Earlier this week, I reported on credit card companies that were in the works to track gun and ammunition sales, namely Discover. While all the other big players in this scheme were lined up behind to follow in Discover’s footsteps, they have now pressed paused on their tracking scheme due to backlash, but just like PayPal, they will return again to their agenda, just give it time… unless the people starve them out of business by not using their plastic fiat money.
Guns in the News has the story.
Visa, Mastercard, American Express and Discover have decided to pause plans specifically designed to track purchases in gun stores.
This comes after Discover previously announced it intended to move forward with the implementation of a new merchant category code (MCC) created for tracking any purchases made through stores that sell, among other things, firearms.
The decision to pause comes after pushback in the forms of bills designed to prevent financial institutions from requiring the use of a firearms-specific MCC to track purchases began making their way through various state legislatures.
“There are bills advancing in several states related to the use of this new code. If passed, the result will be an inconsistency in how this ISO standard could be applied by merchants, issuers, acquirers, and networks,” said a Mastercard spokesman. “It’s for that reason that we have decided to pause work on the implementation of the firearms-specific [MCC].”
Discover, meanwhile, said its reasoning for the pause was “to continue alignment and interoperability with the industry.” Visa said it did so because of “significant confusion and legal uncertainty.”
The gun-purchase-tracking scheme, if it were it implemented, would “create a registry of gun owners that [gun-control groups] have long sought and provide them with another tool to attack lawful industry when firearms are used in crime,” as reported by the NRA Institute for Legislative Action (ILA).
Legislation to counter this disingenuous attempt at a gun registry has been moving through multiple states, including Florida and Texas.
In announcing the legislation, Florida state Sen. Danny Burgess (R) said, “This is the United States of America. You don’t get penalized for exercising a Constitutional right. The Second Amendment is nonnegotiable, and here in Florida, we are going to fight to protect the rights of Floridians.”
And, in Texas, state Rep. Matt Schaefer (R) introduced similar legislation. “We cannot let big banks and credit card companies create a gun registry which will be used against law abiding gun owners,” tweeted Schaefer.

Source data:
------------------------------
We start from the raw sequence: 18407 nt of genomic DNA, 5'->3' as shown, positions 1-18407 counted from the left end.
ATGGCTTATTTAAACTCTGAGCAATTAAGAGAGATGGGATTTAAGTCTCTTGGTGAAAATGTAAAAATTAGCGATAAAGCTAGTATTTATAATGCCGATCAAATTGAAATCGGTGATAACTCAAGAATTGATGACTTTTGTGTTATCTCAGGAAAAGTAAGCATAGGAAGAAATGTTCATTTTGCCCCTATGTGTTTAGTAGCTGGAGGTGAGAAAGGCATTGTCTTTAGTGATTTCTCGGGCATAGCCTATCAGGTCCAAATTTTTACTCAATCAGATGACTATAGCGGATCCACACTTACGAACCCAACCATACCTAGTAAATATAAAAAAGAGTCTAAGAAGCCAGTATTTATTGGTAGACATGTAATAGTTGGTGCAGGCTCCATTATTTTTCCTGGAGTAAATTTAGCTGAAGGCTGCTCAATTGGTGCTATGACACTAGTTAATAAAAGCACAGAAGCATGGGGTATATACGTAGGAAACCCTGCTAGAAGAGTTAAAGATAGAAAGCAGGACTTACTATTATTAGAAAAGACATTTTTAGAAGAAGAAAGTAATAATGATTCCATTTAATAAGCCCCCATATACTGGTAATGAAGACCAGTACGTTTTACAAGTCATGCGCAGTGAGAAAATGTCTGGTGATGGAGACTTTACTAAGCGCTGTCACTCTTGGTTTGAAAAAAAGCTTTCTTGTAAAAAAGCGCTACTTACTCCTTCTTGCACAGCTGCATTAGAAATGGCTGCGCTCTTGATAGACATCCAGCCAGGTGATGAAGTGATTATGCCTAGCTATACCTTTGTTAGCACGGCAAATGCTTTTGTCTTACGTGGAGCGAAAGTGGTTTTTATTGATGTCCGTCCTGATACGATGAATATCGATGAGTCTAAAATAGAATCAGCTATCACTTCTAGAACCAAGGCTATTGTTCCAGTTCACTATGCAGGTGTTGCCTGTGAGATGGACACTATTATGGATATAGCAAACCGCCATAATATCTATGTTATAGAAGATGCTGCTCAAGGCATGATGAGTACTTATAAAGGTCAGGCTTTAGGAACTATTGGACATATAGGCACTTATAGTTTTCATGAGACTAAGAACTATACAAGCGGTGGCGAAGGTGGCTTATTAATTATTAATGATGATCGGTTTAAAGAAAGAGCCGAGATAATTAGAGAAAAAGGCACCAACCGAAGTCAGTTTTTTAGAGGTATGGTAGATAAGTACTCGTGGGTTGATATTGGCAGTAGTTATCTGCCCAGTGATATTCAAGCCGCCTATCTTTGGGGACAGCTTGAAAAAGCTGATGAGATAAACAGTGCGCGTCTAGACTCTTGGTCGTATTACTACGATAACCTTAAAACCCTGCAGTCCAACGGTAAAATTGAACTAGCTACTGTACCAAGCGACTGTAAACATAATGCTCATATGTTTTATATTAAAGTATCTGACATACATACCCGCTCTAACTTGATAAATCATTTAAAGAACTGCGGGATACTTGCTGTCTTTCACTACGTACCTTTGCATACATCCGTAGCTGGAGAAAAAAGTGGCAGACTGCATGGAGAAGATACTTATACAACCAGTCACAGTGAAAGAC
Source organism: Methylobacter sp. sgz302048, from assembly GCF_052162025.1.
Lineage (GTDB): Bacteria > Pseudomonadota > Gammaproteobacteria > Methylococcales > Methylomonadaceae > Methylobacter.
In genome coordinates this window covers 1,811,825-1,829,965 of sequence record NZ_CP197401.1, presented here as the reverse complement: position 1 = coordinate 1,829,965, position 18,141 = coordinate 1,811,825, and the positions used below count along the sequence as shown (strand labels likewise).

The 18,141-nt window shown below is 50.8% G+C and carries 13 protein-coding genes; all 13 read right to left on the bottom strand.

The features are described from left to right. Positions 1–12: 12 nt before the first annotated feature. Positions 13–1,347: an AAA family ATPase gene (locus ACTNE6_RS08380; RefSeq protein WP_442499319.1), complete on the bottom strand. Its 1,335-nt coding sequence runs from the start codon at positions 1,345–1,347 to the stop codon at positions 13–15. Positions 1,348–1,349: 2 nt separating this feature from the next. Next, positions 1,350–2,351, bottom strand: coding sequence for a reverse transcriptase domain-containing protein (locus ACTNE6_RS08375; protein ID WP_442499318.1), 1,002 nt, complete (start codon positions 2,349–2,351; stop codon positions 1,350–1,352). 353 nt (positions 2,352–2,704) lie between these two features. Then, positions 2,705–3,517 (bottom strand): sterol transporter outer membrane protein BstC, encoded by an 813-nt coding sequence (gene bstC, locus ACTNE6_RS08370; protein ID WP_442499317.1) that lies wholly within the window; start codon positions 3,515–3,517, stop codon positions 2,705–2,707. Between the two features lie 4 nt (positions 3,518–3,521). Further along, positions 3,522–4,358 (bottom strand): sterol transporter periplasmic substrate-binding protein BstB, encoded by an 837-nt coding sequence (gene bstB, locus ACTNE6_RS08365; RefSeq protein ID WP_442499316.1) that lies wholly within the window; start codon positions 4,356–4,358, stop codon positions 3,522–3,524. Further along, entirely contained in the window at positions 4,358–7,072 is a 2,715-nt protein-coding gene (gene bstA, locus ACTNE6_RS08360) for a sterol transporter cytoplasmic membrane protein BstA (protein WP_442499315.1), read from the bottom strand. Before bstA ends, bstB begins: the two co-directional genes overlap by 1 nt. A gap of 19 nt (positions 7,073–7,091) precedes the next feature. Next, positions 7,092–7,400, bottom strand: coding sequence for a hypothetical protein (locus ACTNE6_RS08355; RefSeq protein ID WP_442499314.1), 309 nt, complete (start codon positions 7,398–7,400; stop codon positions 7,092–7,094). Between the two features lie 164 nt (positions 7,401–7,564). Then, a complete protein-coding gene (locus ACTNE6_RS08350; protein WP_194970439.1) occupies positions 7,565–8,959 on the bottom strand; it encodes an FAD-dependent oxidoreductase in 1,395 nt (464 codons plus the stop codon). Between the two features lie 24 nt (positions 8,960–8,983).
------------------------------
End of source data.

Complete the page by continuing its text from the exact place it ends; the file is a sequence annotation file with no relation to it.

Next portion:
A growing number of attorneys general, state-level representatives and more have also expressed concerns about this policy, should it be enacted.
“While gun owners may be able in the short term to modify their purchasing practices, or avoid companies like Discover that infringe on their privacy and rights, they shouldn’t have to fear scrutiny or harassment for their lawful—and especially their constitutionally-protected—purchases,” wrote NRA-ILA.
The Gateway Pundit adds:
Last year, the International Organization for Standardization –the organization in charge of setting standards for business transactions — voted to create a “merchant category code” for gun purchases.
This will allow banks that process payments from gun retailers to assign the new code to the gun stores.
West Virginia State Treasurer Riley Moore announced on Friday that Visa and Mastercard “dropped their plans to track firearm and ammunition purchases.”
“This is a clear victory for consumers and Americans’ civil liberties,” said Moore. “The implementation of this new merchant category code would have created a backdoor national gun registry that could be used by the radical gun control lobby to undermine Americans’ Second Amendment rights.”
“West Virginia once again led the way to push back against another woke attempt to undermine our values and way of life. Visa and Mastercard’s decision comes as our state prepares to complete passage of landmark legislation to ban this kind of financial-tracking scheme. Our action – and their response – once again demonstrates that when states use our collective voice in the marketplace, we can turn the tide against the woke elites trying to jam their extremist agendas down our throats.”
AP also reported:
After Visa and Mastercard announced their plans to implement a separate merchant category code for gun shop purchases, the payment networks got significant pushback from the gun lobby as well as conservative politicians. A group of 24 GOP state attorneys general wrote a letter to the payment networks threatening legal action against Visa and Mastercard if they moved forward with their plan.
There are also bills pending in several state legislatures that would ban the tracking of purchases at gun shops, which would have made it even more difficult for Visa and Mastercard to implement the categorization.
In a statement, Visa indicated that the legal pushback was partially the reason they have paused their implementation.
Visa and Mastercard have said that the reason for the gun shop category was a decision outside of their control. The International Organization for Standardization, better known as ISO, is the group that categorizes merchant codes and Visa and Mastercard were just following their decision. Gun control advocates lobbied for the change to ISO, not to Visa and Mastercard.
“Visa and Mastercard came to the correct conclusion. However, they shouldn’t just ‘pause’ their implementation of this plan—they should end it definitively,” said Montana Attorney General Austin Knudsen, who led the 24 state GOP group to pressure Visa and Mastercard to drop the standard, in a statement.
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